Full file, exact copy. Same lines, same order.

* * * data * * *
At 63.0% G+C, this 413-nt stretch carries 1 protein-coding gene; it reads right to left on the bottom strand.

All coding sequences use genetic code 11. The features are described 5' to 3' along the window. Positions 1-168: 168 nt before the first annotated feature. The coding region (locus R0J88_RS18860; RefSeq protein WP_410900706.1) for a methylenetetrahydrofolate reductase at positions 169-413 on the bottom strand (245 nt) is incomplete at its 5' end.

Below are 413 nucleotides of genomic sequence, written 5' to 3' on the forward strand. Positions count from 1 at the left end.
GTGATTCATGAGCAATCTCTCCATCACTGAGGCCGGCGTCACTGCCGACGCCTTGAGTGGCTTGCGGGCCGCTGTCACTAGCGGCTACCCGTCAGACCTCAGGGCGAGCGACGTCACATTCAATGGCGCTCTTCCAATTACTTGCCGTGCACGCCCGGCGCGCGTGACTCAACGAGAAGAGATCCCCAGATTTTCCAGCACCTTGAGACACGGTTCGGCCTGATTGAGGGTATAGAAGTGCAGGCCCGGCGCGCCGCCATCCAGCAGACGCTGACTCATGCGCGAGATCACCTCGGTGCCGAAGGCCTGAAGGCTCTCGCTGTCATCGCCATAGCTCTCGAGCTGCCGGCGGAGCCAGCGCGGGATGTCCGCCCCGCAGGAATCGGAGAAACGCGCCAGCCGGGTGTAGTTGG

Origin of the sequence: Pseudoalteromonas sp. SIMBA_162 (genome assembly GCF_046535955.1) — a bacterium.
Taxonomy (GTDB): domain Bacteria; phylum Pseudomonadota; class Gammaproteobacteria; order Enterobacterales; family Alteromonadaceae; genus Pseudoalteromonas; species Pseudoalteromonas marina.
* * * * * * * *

At 63.0% G+C, this 413-nt stretch carries 1 protein-coding gene; it reads right to left on the bottom strand.

All coding sequences use genetic code 11. The features are described 5' to 3' along the window. Positions 1-168: 168 nt before the first annotated feature. The coding region (locus R0J88_RS18860; RefSeq protein WP_410900706.1) for a methylenetetrahydrofolate reductase at positions 169-413 on the bottom strand (245 nt) is incomplete at its 5' end.

Below are 413 nucleotides of genomic sequence, written 5' to 3' on the forward strand. Positions count from 1 at the left end.
GTGATTCATGAGCAATCTCTCCATCACTGAGGCCGGCGTCACTGCCGACGCCTTGAGTGGCTTGCGGGCCGCTGTCACTAGCGGCTACCCGTCAGACCTCAGGGCGAGCGACGTCACATTCAATGGCGCTCTTCCAATTACTTGCCGTGCACGCCCGGCGCGCGTGACTCAACGAGAAGAGATCCCCAGATTTTCCAGCACCTTGAGACACGGTTCGGCCTGATTGAGGGTATAGAAGTGCAGGCCCGGCGCGCCGCCATCCAGCAGACGCTGACTCATGCGCGAGATCACCTCGGTGCCGAAGGCCTGAAGGCTCTCGCTGTCATCGCCATAGCTCTCGAGCTGCCGGCGGAGCCAGCGCGGGATGTCCGCCCCGCAGGAATCGGAGAAACGCGCCAGCCGGGTGTAGTTGG

Origin of the sequence: Pseudoalteromonas sp. SIMBA_162 (genome assembly GCF_046535955.1) — a bacterium.
Taxonomy (GTDB): domain Bacteria; phylum Pseudomonadota; class Gammaproteobacteria; order Enterobacterales; family Alteromonadaceae; genus Pseudoalteromonas; species Pseudoalteromonas marina.